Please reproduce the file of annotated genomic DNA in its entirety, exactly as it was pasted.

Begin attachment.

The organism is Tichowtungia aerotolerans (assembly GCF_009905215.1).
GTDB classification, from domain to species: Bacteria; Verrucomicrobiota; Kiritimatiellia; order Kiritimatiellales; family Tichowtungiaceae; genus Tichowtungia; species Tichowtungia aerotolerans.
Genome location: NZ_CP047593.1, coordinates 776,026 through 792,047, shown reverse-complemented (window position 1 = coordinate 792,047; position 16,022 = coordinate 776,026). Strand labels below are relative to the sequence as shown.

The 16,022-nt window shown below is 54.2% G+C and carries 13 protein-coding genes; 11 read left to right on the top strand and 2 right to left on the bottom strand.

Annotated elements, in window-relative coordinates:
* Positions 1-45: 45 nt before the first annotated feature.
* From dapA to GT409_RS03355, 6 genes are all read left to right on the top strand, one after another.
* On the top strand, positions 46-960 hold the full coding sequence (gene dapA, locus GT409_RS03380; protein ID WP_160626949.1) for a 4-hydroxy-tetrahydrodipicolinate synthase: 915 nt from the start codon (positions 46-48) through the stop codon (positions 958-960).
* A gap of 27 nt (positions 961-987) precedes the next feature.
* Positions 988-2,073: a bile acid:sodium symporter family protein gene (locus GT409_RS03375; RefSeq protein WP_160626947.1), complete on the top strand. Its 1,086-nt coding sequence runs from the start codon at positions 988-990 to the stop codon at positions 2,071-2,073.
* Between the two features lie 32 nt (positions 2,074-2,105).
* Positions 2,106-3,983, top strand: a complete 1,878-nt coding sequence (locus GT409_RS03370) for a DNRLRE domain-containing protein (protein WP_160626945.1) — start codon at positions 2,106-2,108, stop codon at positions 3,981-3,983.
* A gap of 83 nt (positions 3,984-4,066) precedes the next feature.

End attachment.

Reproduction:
The organism is Tichowtungia aerotolerans (assembly GCF_009905215.1).
GTDB classification, from domain to species: Bacteria; Verrucomicrobiota; Kiritimatiellia; order Kiritimatiellales; family Tichowtungiaceae; genus Tichowtungia; species Tichowtungia aerotolerans.
Genome location: NZ_CP047593.1, coordinates 776,026 through 792,047, shown reverse-complemented (window position 1 = coordinate 792,047; position 16,022 = coordinate 776,026). Strand labels below are relative to the sequence as shown.

The 16,022-nt window shown below is 54.2% G+C and carries 13 protein-coding genes; 11 read left to right on the top strand and 2 right to left on the bottom strand.

Annotated elements, in window-relative coordinates:
* Positions 1-45: 45 nt before the first annotated feature.
* From dapA to GT409_RS03355, 6 genes are all read left to right on the top strand, one after another.
* On the top strand, positions 46-960 hold the full coding sequence (gene dapA, locus GT409_RS03380; protein ID WP_160626949.1) for a 4-hydroxy-tetrahydrodipicolinate synthase: 915 nt from the start codon (positions 46-48) through the stop codon (positions 958-960).
* A gap of 27 nt (positions 961-987) precedes the next feature.
* Positions 988-2,073: a bile acid:sodium symporter family protein gene (locus GT409_RS03375; RefSeq protein WP_160626947.1), complete on the top strand. Its 1,086-nt coding sequence runs from the start codon at positions 988-990 to the stop codon at positions 2,071-2,073.
* Between the two features lie 32 nt (positions 2,074-2,105).
* Positions 2,106-3,983, top strand: a complete 1,878-nt coding sequence (locus GT409_RS03370) for a DNRLRE domain-containing protein (protein WP_160626945.1) — start codon at positions 2,106-2,108, stop codon at positions 3,981-3,983.
* A gap of 83 nt (positions 3,984-4,066) precedes the next feature.